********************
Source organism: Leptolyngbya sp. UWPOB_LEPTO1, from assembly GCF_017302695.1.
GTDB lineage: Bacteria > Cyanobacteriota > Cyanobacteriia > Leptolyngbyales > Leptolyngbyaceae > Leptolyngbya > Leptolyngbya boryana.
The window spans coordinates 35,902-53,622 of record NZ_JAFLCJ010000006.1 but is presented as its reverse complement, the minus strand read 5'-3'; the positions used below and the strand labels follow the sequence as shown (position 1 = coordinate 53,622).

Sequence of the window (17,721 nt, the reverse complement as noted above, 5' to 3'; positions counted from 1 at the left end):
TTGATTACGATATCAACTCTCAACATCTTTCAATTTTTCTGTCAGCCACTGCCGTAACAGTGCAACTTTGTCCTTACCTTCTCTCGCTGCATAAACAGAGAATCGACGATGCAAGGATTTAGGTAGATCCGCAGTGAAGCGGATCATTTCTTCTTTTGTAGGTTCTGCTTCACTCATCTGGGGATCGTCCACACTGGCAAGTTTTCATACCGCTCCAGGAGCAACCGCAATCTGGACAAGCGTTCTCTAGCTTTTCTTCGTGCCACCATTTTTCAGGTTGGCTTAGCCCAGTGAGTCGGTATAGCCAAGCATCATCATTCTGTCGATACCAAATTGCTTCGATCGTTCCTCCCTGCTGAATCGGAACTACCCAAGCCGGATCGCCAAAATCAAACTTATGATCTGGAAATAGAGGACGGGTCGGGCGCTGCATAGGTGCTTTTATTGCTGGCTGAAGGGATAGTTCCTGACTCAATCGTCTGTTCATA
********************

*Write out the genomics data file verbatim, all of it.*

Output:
Source organism: Leptolyngbya sp. UWPOB_LEPTO1, from assembly GCF_017302695.1.
GTDB lineage: Bacteria > Cyanobacteriota > Cyanobacteriia > Leptolyngbyales > Leptolyngbyaceae > Leptolyngbya > Leptolyngbya boryana.
The window spans coordinates 35,902-53,622 of record NZ_JAFLCJ010000006.1 but is presented as its reverse complement, the minus strand read 5'-3'; the positions used below and the strand labels follow the sequence as shown (position 1 = coordinate 53,622).

Sequence of the window (17,721 nt, the reverse complement as noted above, 5' to 3'; positions counted from 1 at the left end):
TTGATTACGATATCAACTCTCAACATCTTTCAATTTTTCTGTCAGCCACTGCCGTAACAGTGCAACTTTGTCCTTACCTTCTCTCGCTGCATAAACAGAGAATCGACGATGCAAGGATTTAGGTAGATCCGCAGTGAAGCGGATCATTTCTTCTTTTGTAGGTTCTGCTTCACTCATCTGGGGATCGTCCACACTGGCAAGTTTTCATACCGCTCCAGGAGCAACCGCAATCTGGACAAGCGTTCTCTAGCTTTTCTTCGTGCCACCATTTTTCAGGTTGGCTTAGCCCAGTGAGTCGGTATAGCCAAGCATCATCATTCTGTCGATACCAAATTGCTTCGATCGTTCCTCCCTGCTGAATCGGAACTACCCAAGCCGGATCGCCAAAATCAAACTTATGATCTGGAAATAGAGGACGGGTCGGGCGCTGCATAGGTGCTTTTATTGCTGGCTGAAGGGATAGTTCCTGACTCAATCGTCTGTTCATA